Consumer loan data seller receives $ 1.5 million FTC penalty, with associated liability

As CPW has followed, data privacy is a priority of the Federal Trade Commission (“FTC”). A proposed settlement agreement between the FTC and a lead generation company underscores this point, as well as the heightened risk for business executives failing to adhere to applicable confidentiality regimes. Read on to find out more.

For your information, the FTC filed a lawsuit on January 5, 2022 for penalties, a permanent injunction and other remedies against ITMEDIA SOLUTIONS LLC (“ITMedia Solutions”), a lead generation company, and its wholly-owned subsidiaries, as well as against several individual company executives. The FTC will generally file a complaint if it has reason to believe that the named defendants are violating or will violate the law and the Commission determines that a proceeding is in the public interest.

The FTC alleged in the complaint that since at least 2012, ITMedia has created and operated at least 200 separate websites encouraging consumers to complete loan applications online that would be distributed to a select group of lenders for loan offers. These loan applications would include consumers’ personal information, such as dates of birth, social security numbers, bank routing numbers, account numbers, and other information, and ITMedia included statements on its websites according to which this information would only be used by lenders for loan offers. In fact, as alleged in the complaint, ITMedia sold the consumer information as leads to various entities which were not all lenders or did not all offer loan products, such as marketers, sellers of debit cards, debt negotiation and credit repair services.

The FTC complaint alleges that at least 84% of ITMedia consumers have had their information sold to non-lenders or used for marketing purposes. Further, the complaint alleges that ITMedia indiscriminately shared consumer personal information and other sensitive information by widely sharing consumer information with various entities, regardless of how the entities have declared that they will use such information. information, and failing to obscure sensitive information that has been distributed to potential buyers. .

Notably, the complaint also alleges that individual ITMedia executives were liable because they reviewed ITMedia’s representations to consumers, negotiated or signed contracts to sell information to consumers, or participated in the distribution of leads, or because they have remained willfully ignorant of these activities. One of the people named as the defendant was the CEO of one of ITMedia’s subsidiaries and another as general counsel. In a concurring statement, Commissioner Christine S. Wilson expressed concern that an overzealous pursuit of individual accountability of leaders could have a chilling effect and should be used scrupulously, especially with regard to advisers. internal legal or other legal officers.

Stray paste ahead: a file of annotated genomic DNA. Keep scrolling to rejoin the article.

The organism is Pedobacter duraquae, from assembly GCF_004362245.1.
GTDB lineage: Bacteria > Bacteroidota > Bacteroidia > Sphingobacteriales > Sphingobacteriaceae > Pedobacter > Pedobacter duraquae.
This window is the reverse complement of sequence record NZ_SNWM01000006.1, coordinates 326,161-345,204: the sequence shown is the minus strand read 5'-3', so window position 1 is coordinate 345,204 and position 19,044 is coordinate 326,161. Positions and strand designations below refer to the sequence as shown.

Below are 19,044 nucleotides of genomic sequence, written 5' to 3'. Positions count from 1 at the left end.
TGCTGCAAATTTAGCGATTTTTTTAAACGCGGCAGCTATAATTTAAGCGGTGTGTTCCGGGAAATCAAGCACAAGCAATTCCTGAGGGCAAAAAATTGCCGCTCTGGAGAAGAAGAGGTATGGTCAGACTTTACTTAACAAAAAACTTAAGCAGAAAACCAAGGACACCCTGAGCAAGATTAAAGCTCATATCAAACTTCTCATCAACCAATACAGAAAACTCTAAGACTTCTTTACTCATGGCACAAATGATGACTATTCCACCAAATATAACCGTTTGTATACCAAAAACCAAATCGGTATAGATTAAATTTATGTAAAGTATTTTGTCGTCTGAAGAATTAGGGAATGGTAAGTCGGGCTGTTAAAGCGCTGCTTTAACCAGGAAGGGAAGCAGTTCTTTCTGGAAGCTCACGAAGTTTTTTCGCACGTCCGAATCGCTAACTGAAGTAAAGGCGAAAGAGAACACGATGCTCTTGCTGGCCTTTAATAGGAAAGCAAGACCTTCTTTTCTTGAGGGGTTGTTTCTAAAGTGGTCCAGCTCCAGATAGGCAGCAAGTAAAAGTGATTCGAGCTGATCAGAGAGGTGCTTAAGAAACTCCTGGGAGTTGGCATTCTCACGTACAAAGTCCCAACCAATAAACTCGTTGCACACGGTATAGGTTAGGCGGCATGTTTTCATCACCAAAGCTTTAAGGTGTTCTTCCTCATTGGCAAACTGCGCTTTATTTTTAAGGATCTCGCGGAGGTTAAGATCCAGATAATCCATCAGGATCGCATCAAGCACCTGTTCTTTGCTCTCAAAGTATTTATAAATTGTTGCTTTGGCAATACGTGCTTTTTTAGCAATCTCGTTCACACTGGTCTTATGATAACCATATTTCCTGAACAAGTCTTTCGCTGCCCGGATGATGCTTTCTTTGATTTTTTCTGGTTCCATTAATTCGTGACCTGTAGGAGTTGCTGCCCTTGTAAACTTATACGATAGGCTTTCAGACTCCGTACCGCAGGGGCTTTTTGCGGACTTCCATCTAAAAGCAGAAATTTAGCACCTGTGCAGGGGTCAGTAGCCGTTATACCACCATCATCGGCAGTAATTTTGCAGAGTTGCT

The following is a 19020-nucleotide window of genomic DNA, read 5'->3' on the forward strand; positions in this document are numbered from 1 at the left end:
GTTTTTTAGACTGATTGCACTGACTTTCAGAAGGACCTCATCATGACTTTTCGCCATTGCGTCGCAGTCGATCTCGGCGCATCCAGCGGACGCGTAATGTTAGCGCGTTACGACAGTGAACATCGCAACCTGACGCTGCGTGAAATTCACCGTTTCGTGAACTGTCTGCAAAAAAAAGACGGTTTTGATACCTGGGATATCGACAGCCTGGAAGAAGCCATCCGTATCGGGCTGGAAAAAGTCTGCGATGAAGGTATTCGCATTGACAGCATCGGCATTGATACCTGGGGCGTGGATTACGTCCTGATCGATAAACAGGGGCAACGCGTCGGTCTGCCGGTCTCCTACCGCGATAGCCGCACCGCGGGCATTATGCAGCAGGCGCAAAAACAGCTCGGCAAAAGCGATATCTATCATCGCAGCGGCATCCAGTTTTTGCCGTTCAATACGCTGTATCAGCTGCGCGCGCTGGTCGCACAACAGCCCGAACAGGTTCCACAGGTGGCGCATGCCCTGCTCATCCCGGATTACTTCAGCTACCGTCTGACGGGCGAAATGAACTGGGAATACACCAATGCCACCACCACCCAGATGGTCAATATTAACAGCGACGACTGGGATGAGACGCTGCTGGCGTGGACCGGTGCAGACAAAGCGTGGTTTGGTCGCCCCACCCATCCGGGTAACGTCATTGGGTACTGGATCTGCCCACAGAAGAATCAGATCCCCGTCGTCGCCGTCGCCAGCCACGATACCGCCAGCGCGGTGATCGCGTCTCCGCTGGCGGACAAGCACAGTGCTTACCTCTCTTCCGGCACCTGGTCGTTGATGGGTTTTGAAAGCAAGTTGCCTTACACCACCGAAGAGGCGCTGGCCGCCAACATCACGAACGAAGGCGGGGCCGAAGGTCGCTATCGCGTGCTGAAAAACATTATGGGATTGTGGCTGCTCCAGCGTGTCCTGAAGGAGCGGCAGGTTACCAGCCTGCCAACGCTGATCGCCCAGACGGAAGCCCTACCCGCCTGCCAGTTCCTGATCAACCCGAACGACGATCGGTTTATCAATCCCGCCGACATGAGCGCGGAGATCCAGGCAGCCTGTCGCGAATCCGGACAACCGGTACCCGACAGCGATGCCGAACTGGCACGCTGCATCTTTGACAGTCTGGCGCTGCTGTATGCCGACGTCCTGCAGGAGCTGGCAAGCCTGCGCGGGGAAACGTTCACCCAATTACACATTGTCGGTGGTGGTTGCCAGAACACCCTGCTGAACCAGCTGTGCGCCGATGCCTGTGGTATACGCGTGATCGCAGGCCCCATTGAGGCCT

On January 6, 2022, the FTC and the defendants stipulated the entry of a permanent injunction and judgment order. Although the stipulated order has yet to be approved and signed by U.S. District Judge Dale S. Fischer of the Central District of California, this regulation has held several people responsible for illegal practices in the course of their lead generation activities: Founders, Vice President of Business Operations, Owners of ITMedia Affiliate LLCs, and General Counsel and Chief Compliance Officer. The FTC, including Commissioner Wilson, found that since the General Counsel and Compliance Officer frequently acted in a commercial capacity, holding him personally liable was justified under the law and “necessary to obtain redress. effective “.

The regulation prohibits defendants (1) from misrepresenting when and why they share the consumer’s personal information, (2) from selling or transferring personal information unless the consumer has requested a financial product or service (i.e. ie loan, credit card, credit repair…), and (3) misuse of consumer reports, among other prohibitions. The defendants also agreed to (1) screen the recipients of a consumer’s sensitive personal information to verify the legitimate need for that information, (2) comply with various declaration of compliance and record keeping requirements, (3 ) destroy and order recipient entities to destroy the consumer’s personal data. Information obtained prior to order entry, and (4) pay $ 1,500,000 in civil penalties.

FTC authorities allow it to impose civil penalties of up to $ 46,517 per violation of Section 5 of the FTC Act, up from a maximum of $ 43,792 last year. This settlement follows the recent trend by the FTC to seek civil penalties following the Supreme Court ruling in AMG Capital.

This case is a wake-up call for other entities in a similar situation, especially with regard to the actions taken here with regard to the management of the company and internal legal advisers. As the privacy of consumer data remains a priority for the FTC going forward, readers should anticipate more developments in this direction at the application level. Don’t worry, CPW will be there to keep you informed every step of the way. Stay tuned.

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